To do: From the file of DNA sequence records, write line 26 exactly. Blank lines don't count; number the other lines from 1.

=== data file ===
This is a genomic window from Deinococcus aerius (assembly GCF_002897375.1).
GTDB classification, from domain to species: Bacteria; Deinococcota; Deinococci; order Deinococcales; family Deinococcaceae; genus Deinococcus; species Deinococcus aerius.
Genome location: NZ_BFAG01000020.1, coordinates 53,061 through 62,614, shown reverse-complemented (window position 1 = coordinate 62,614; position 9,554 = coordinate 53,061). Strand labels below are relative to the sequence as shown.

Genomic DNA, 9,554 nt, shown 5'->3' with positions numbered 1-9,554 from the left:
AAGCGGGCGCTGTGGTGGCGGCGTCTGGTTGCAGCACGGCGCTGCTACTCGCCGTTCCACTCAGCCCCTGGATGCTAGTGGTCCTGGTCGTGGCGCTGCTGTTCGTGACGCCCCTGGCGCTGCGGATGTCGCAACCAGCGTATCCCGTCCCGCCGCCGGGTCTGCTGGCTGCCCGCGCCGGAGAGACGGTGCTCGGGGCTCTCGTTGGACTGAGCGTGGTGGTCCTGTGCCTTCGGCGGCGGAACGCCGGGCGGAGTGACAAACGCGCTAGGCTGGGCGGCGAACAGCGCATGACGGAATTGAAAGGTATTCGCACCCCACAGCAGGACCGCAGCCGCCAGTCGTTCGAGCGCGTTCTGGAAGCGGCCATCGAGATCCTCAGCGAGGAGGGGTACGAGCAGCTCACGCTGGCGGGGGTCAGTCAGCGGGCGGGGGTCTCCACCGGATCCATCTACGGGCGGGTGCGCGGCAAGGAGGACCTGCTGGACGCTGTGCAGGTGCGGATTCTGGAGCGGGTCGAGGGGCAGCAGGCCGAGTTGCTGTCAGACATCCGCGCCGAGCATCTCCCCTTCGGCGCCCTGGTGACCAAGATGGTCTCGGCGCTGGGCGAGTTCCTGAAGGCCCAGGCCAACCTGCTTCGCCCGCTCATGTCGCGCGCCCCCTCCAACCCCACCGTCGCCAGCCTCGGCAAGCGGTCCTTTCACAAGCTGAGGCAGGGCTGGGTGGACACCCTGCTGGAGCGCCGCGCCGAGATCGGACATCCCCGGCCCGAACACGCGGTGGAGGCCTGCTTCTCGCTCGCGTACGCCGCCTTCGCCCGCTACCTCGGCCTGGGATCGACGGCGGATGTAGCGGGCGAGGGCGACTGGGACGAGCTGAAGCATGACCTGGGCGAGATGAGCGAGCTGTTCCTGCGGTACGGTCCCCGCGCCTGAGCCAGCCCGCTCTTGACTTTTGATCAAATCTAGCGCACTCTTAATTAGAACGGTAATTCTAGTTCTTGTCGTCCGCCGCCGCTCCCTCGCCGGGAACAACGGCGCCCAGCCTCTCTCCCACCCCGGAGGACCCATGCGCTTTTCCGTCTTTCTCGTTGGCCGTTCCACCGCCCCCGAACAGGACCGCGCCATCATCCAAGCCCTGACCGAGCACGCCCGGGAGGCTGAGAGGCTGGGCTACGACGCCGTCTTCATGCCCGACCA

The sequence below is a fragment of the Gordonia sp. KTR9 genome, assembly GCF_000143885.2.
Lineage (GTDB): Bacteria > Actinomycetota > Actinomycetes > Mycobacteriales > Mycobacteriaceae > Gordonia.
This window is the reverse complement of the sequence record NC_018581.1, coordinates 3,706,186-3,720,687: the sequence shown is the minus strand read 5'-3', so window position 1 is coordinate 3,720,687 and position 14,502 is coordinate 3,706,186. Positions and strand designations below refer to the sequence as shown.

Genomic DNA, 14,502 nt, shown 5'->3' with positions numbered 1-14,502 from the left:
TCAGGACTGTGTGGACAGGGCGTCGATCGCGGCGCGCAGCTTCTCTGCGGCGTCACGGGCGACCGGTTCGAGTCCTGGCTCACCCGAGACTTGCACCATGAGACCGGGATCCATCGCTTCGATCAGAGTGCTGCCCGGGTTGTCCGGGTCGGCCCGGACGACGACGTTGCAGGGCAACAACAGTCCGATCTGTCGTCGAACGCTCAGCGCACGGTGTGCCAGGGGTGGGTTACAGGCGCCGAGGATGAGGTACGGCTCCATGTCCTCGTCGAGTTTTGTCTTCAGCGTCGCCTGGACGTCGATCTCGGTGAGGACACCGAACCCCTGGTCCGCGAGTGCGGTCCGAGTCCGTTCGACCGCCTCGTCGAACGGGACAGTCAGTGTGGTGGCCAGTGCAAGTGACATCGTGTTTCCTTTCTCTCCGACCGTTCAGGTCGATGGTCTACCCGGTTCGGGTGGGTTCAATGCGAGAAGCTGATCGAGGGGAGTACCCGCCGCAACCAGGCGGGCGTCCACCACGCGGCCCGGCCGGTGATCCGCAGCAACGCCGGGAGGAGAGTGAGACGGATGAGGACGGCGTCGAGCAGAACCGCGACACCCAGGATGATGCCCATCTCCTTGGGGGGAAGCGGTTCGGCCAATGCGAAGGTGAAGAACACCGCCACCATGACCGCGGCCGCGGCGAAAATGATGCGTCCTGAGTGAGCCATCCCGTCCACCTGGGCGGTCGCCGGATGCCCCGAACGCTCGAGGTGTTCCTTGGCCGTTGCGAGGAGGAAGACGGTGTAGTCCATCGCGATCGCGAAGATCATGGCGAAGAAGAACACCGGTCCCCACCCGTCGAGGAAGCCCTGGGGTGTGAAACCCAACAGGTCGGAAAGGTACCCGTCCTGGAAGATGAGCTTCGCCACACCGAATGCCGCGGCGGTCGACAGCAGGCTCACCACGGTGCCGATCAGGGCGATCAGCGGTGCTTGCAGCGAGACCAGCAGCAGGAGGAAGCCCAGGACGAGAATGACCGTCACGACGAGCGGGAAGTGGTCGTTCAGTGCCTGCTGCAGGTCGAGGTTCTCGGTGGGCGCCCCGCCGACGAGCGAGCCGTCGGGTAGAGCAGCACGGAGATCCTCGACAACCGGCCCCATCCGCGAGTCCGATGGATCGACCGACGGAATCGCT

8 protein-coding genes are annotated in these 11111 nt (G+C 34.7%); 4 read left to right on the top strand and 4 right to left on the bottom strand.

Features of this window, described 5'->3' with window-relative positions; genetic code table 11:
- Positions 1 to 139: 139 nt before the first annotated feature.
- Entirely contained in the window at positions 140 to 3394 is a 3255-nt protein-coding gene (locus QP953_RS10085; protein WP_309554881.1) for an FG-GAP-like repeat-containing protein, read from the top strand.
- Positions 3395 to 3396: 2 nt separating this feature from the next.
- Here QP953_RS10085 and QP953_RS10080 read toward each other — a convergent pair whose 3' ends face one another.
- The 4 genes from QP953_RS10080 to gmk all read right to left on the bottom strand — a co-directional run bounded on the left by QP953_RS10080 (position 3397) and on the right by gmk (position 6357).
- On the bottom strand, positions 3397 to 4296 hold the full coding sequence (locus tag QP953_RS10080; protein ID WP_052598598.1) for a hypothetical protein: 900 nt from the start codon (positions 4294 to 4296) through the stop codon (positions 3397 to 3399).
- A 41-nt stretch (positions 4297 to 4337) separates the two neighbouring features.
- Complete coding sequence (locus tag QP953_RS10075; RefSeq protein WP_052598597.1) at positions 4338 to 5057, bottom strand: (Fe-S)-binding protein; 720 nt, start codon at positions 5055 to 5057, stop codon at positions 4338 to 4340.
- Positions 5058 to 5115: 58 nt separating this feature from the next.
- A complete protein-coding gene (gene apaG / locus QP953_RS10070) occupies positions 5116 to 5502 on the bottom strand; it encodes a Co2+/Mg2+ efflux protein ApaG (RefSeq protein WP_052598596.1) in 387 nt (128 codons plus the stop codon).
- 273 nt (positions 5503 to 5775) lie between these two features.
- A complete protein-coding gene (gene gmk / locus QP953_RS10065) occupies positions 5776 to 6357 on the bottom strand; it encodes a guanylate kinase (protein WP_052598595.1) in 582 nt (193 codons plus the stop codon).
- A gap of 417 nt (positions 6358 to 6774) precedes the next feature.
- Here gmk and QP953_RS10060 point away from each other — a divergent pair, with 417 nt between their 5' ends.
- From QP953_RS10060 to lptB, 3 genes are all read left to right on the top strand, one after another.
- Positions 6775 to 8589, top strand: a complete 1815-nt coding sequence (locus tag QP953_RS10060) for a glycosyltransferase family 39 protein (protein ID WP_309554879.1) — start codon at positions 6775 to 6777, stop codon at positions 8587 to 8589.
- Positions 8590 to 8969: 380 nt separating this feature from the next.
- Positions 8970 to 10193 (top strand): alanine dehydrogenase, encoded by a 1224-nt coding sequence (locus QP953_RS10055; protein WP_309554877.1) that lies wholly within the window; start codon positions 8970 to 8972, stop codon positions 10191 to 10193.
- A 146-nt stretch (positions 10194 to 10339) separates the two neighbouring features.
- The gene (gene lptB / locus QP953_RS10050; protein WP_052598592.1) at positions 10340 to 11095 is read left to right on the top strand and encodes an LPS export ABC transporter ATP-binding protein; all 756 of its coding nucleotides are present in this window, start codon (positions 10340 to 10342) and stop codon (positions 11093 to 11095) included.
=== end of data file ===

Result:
- Here gmk and QP953_RS10060 point away from each other — a divergent pair, with 417 nt between their 5' ends.